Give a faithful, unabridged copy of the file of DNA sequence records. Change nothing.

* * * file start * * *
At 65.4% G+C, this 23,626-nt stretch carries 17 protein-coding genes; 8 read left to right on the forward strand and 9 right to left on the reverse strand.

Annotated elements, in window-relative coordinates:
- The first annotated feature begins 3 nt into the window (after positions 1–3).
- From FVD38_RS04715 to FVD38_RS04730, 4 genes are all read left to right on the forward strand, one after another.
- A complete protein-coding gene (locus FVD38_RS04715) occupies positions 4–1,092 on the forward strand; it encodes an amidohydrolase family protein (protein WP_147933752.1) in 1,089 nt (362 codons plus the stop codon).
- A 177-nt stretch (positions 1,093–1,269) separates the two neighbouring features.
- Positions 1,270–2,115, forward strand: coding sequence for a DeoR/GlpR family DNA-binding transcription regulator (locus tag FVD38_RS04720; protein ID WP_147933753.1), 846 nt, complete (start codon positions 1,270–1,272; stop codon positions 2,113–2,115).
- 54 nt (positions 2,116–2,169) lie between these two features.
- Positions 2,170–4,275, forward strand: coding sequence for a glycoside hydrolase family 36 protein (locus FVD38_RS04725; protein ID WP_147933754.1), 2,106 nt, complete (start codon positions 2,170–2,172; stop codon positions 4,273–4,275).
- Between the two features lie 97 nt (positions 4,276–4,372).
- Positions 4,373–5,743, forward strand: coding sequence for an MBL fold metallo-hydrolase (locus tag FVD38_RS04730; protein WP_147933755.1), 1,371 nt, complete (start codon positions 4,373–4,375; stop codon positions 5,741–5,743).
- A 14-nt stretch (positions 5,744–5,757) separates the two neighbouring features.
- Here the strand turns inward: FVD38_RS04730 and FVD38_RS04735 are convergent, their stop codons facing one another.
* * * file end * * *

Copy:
At 65.4% G+C, this 23,626-nt stretch carries 17 protein-coding genes; 8 read left to right on the forward strand and 9 right to left on the reverse strand.

Annotated elements, in window-relative coordinates:
- The first annotated feature begins 3 nt into the window (after positions 1–3).
- From FVD38_RS04715 to FVD38_RS04730, 4 genes are all read left to right on the forward strand, one after another.
- A complete protein-coding gene (locus FVD38_RS04715) occupies positions 4–1,092 on the forward strand; it encodes an amidohydrolase family protein (protein WP_147933752.1) in 1,089 nt (362 codons plus the stop codon).
- A 177-nt stretch (positions 1,093–1,269) separates the two neighbouring features.
- Positions 1,270–2,115, forward strand: coding sequence for a DeoR/GlpR family DNA-binding transcription regulator (locus tag FVD38_RS04720; protein ID WP_147933753.1), 846 nt, complete (start codon positions 1,270–1,272; stop codon positions 2,113–2,115).
- 54 nt (positions 2,116–2,169) lie between these two features.
- Positions 2,170–4,275, forward strand: coding sequence for a glycoside hydrolase family 36 protein (locus FVD38_RS04725; protein ID WP_147933754.1), 2,106 nt, complete (start codon positions 2,170–2,172; stop codon positions 4,273–4,275).
- Between the two features lie 97 nt (positions 4,276–4,372).
- Positions 4,373–5,743, forward strand: coding sequence for an MBL fold metallo-hydrolase (locus tag FVD38_RS04730; protein WP_147933755.1), 1,371 nt, complete (start codon positions 4,373–4,375; stop codon positions 5,741–5,743).
- A 14-nt stretch (positions 5,744–5,757) separates the two neighbouring features.
- Here the strand turns inward: FVD38_RS04730 and FVD38_RS04735 are convergent, their stop codons facing one another.